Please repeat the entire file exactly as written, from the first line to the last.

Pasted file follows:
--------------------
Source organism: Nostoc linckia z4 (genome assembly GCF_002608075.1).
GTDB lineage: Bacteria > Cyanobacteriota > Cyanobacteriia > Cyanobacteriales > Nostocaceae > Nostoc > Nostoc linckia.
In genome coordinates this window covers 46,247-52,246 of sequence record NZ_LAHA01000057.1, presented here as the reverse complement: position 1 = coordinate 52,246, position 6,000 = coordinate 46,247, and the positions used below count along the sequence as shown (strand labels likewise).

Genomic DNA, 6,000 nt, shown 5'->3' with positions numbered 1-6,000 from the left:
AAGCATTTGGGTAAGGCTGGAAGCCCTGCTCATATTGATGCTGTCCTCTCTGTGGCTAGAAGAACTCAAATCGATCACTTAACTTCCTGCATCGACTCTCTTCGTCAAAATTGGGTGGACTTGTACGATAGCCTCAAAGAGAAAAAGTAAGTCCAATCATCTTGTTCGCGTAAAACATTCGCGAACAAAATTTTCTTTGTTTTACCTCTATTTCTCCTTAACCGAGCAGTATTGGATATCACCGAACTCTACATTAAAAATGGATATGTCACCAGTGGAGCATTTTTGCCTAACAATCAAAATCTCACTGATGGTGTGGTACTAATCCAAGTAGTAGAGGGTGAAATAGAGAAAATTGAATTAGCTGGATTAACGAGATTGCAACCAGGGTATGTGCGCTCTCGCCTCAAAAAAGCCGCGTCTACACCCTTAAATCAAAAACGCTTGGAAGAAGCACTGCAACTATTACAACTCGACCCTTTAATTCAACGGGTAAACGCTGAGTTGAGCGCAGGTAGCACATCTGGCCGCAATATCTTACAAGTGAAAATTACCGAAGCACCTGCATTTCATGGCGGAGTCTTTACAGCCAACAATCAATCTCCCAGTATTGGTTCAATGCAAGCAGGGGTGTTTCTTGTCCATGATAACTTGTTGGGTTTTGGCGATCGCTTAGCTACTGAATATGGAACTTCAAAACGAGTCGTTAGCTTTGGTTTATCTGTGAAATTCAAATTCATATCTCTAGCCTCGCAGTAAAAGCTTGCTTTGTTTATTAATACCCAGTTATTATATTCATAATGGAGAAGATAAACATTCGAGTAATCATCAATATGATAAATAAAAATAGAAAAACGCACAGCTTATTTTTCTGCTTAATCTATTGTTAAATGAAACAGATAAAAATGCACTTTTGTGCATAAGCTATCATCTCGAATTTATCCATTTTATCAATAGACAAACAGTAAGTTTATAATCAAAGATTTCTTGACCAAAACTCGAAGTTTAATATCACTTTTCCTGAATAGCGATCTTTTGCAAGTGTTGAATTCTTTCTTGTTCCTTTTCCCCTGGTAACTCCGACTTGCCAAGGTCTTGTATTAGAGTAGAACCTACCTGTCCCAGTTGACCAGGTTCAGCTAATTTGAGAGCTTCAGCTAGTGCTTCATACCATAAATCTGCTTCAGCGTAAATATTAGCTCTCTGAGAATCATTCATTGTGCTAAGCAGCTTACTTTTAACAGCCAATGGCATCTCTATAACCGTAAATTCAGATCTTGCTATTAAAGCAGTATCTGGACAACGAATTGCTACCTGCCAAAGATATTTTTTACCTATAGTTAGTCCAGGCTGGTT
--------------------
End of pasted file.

Source organism: Nostoc linckia z4 (genome assembly GCF_002608075.1).
GTDB lineage: Bacteria > Cyanobacteriota > Cyanobacteriia > Cyanobacteriales > Nostocaceae > Nostoc > Nostoc linckia.
In genome coordinates this window covers 46,247-52,246 of sequence record NZ_LAHA01000057.1, presented here as the reverse complement: position 1 = coordinate 52,246, position 6,000 = coordinate 46,247, and the positions used below count along the sequence as shown (strand labels likewise).

Genomic DNA, 6,000 nt, shown 5'->3' with positions numbered 1-6,000 from the left:
AAGCATTTGGGTAAGGCTGGAAGCCCTGCTCATATTGATGCTGTCCTCTCTGTGGCTAGAAGAACTCAAATCGATCACTTAACTTCCTGCATCGACTCTCTTCGTCAAAATTGGGTGGACTTGTACGATAGCCTCAAAGAGAAAAAGTAAGTCCAATCATCTTGTTCGCGTAAAACATTCGCGAACAAAATTTTCTTTGTTTTACCTCTATTTCTCCTTAACCGAGCAGTATTGGATATCACCGAACTCTACATTAAAAATGGATATGTCACCAGTGGAGCATTTTTGCCTAACAATCAAAATCTCACTGATGGTGTGGTACTAATCCAAGTAGTAGAGGGTGAAATAGAGAAAATTGAATTAGCTGGATTAACGAGATTGCAACCAGGGTATGTGCGCTCTCGCCTCAAAAAAGCCGCGTCTACACCCTTAAATCAAAAACGCTTGGAAGAAGCACTGCAACTATTACAACTCGACCCTTTAATTCAACGGGTAAACGCTGAGTTGAGCGCAGGTAGCACATCTGGCCGCAATATCTTACAAGTGAAAATTACCGAAGCACCTGCATTTCATGGCGGAGTCTTTACAGCCAACAATCAATCTCCCAGTATTGGTTCAATGCAAGCAGGGGTGTTTCTTGTCCATGATAACTTGTTGGGTTTTGGCGATCGCTTAGCTACTGAATATGGAACTTCAAAACGAGTCGTTAGCTTTGGTTTATCTGTGAAATTCAAATTCATATCTCTAGCCTCGCAGTAAAAGCTTGCTTTGTTTATTAATACCCAGTTATTATATTCATAATGGAGAAGATAAACATTCGAGTAATCATCAATATGATAAATAAAAATAGAAAAACGCACAGCTTATTTTTCTGCTTAATCTATTGTTAAATGAAACAGATAAAAATGCACTTTTGTGCATAAGCTATCATCTCGAATTTATCCATTTTATCAATAGACAAACAGTAAGTTTATAATCAAAGATTTCTTGACCAAAACTCGAAGTTTAATATCACTTTTCCTGAATAGCGATCTTTTGCAAGTGTTGAATTCTTTCTTGTTCCTTTTCCCCTGGTAACTCCGACTTGCCAAGGTCTTGTATTAGAGTAGAACCTACCTGTCCCAGTTGACCAGGTTCAGCTAATTTGAGAGCTTCAGCTAGTGCTTCATACCATAAATCTGCTTCAGCGTAAATATTAGCTCTCTGAGAATCATTCATTGTGCTAAGCAGCTTACTTTTAACAGCCAATGGCATCTCTATAACCGTAAATTCAGATCTTGCTATTAAAGCAGTATCTGGACAACGAATTGCTACCTGCCAAAGATATTTTTTACCTATAGTTAGTCCAGGCTGGTT